Public Relations and #MeToo Revisited: The Morgan Spurlock Statement

By Edward M. Bury, APR (aka The PRDude)

Well, as of this Saturday afternoon, there’s been no new reports of an elected official, celebrity, business executive or other man of note being charged by women with improprieties in the workplace.

Who knows what tomorrow (or later today) will bring in the seemingly unbridled and growing national movement identified as #MeToo.

Image courtesy of CNN.com.

Earlier this month I published a post seeking commentary from public relations professionals on strategies for counsel to clients who in confidence state that they are, indeed, guilty of sexual harassment of some kind.

One question I posed: Should this scenario unfold, would you advise the client to come forward as a way to mitigate the situation.  So far, I’ve not received any responses.  (Hey, this happens, but I’d welcome thoughts from the public relations community at any time on the #MeToo post and any PRDude post published over the past eight years.)

But on Thursday, a man well-known in the film making industry did announce in a statement from his production company that he was an abuser of women and a philanderer.

The man is Morgan Spurlock, noted for his documentaries like “Super Size Me” and even a reality television series, “Morgan Spurlock: Inside Man,” where he “tells compelling stories from an insider’s perspective.”

Mr. Spurlock’s statement is titled: “I am Part of the Problem,” and over 961 words he recounts quite a lot about a sexual encounter during his college years, verbal abuse to workers under his employment, his own childhood abuse, a life of alcohol abuse and more.  He tempers the narrative with statements of acknowledgement regarding his actions and recognition of sexual abuse against women as a pervasive national problem and embarrassment.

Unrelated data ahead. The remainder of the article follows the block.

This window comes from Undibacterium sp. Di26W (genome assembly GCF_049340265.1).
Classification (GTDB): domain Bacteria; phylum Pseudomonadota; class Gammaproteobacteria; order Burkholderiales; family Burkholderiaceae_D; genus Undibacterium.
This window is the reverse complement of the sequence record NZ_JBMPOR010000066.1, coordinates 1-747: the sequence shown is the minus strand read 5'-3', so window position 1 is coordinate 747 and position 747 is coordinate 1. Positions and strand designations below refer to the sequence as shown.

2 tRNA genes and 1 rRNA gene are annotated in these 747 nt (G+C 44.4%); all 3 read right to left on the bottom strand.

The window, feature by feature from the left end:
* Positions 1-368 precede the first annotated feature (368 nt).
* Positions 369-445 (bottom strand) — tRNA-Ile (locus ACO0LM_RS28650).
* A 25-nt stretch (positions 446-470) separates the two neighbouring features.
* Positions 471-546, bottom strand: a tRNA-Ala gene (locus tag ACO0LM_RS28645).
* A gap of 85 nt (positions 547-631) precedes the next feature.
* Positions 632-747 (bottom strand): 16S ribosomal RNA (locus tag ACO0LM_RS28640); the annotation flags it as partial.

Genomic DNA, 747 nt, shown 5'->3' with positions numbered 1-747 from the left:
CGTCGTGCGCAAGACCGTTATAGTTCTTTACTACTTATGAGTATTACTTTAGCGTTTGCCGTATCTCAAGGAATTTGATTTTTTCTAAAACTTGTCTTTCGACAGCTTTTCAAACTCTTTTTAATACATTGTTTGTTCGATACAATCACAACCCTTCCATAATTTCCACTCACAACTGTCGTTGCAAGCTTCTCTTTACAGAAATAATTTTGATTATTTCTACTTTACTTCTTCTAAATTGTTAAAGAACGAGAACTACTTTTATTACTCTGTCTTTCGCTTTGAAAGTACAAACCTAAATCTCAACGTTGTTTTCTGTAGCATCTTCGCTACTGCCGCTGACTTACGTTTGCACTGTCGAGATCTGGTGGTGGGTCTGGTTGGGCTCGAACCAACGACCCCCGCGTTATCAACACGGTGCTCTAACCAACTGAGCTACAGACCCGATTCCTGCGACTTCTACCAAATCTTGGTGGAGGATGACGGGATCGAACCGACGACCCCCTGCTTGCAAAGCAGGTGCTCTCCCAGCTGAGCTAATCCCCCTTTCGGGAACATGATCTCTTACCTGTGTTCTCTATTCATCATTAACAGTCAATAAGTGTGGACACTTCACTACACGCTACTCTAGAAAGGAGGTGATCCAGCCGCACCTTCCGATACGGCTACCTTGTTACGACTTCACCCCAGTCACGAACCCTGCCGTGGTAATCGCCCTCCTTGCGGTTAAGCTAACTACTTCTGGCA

Six times during the statement he reiterates the message: “I am part of the problem.”

I won’t pass judgment on Mr. Spurlock’s decision in this space. But I will push out a few more questions to the public relations industry in regards to his action and statement.

  • If you were providing counsel to Mr. Spurlock, would you have advised him to come forward as he did?
  • Given his decision to make the announcement, would you have advised Mr. Spurlock to present the statement online (as he did) or at a live news conference?
  • What are your thoughts on the content, structure and tone of Mr. Spurlock’s statement?
  • What can Mr. Spurlock do to rebuild or resurrect his career now that he’s come forward?
  • Do you anticipate Mr. Spurlock’s action will prompt other men to come forward and confess past indiscretions?

One concluding thought: Further news regarding #MeToo allegations most assuredly will continue in the weeks and perhaps months to come. Ethical public relations practices should be at the forefront of the national conversation ahead.

 

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